At times it can seem that cinema, at least its American variant, inhabits a prolonged adolescence in which images of sex are at once omnipresent and puerile, in a “can’t look too close but can’t look away” manner. But why? Why should sex be any harder to credit in movies than murder?
The first image we see is of a dead body, probably from a film of a concentration camp but, like every other archival image in this film, it does not fit into familiar paradigms. A skeletal, naked corpse of a man lies face up on the ground, arms and legs splayed out—the whole cadaver fills the screen. Where can we possibly go from here?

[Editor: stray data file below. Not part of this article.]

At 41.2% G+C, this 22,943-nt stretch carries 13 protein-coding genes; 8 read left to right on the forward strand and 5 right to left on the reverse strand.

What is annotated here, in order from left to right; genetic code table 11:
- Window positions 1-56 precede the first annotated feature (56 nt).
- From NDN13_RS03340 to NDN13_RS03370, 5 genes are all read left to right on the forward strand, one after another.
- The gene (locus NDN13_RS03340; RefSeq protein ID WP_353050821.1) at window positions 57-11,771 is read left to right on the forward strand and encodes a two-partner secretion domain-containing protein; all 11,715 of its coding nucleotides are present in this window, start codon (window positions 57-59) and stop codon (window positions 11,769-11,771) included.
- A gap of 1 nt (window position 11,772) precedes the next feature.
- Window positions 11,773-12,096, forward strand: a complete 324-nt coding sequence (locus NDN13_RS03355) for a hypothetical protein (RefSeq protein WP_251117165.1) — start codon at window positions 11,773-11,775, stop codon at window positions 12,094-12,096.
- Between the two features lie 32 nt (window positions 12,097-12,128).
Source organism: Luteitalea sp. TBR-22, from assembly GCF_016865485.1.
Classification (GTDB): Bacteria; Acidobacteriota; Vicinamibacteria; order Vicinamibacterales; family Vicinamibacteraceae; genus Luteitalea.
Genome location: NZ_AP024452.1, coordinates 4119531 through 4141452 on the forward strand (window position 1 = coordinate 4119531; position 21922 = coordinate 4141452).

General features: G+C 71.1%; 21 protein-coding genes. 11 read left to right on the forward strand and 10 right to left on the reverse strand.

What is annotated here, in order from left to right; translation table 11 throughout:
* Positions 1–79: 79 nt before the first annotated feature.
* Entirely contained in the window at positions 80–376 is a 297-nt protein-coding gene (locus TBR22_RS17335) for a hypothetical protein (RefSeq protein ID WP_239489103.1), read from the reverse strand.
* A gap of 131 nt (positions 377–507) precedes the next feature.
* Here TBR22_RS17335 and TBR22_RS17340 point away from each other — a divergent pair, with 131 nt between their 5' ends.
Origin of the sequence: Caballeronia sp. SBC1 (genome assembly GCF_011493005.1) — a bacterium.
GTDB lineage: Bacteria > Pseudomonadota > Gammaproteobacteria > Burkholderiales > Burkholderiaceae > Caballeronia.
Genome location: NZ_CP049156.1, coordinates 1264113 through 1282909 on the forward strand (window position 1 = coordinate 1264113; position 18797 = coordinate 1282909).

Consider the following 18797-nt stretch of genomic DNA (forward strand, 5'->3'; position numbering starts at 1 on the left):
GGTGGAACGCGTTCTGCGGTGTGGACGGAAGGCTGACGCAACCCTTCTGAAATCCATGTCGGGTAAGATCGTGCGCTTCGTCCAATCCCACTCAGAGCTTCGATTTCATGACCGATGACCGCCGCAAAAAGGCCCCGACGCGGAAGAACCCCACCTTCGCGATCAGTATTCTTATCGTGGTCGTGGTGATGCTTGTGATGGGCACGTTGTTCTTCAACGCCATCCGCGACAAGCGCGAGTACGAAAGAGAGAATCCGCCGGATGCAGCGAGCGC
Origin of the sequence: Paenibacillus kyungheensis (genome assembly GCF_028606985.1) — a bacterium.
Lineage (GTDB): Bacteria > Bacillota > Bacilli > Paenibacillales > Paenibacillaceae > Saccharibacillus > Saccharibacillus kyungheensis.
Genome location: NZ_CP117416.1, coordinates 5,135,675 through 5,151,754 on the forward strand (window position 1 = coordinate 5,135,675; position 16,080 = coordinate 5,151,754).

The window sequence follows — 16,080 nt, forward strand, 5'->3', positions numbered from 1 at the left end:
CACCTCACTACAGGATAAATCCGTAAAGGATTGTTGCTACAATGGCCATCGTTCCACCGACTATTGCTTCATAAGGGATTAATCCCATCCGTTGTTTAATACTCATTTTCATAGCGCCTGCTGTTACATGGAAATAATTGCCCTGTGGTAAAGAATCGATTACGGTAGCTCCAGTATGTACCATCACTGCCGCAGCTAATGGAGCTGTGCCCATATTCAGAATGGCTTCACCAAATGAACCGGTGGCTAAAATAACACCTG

Special Issue on Brokeback Mountain, plus reviews of Volver, The Line of Beauty, Passio; and an interview with Fernando Perez
READ: Passio, and editor Rob White’s introduction to Brokeback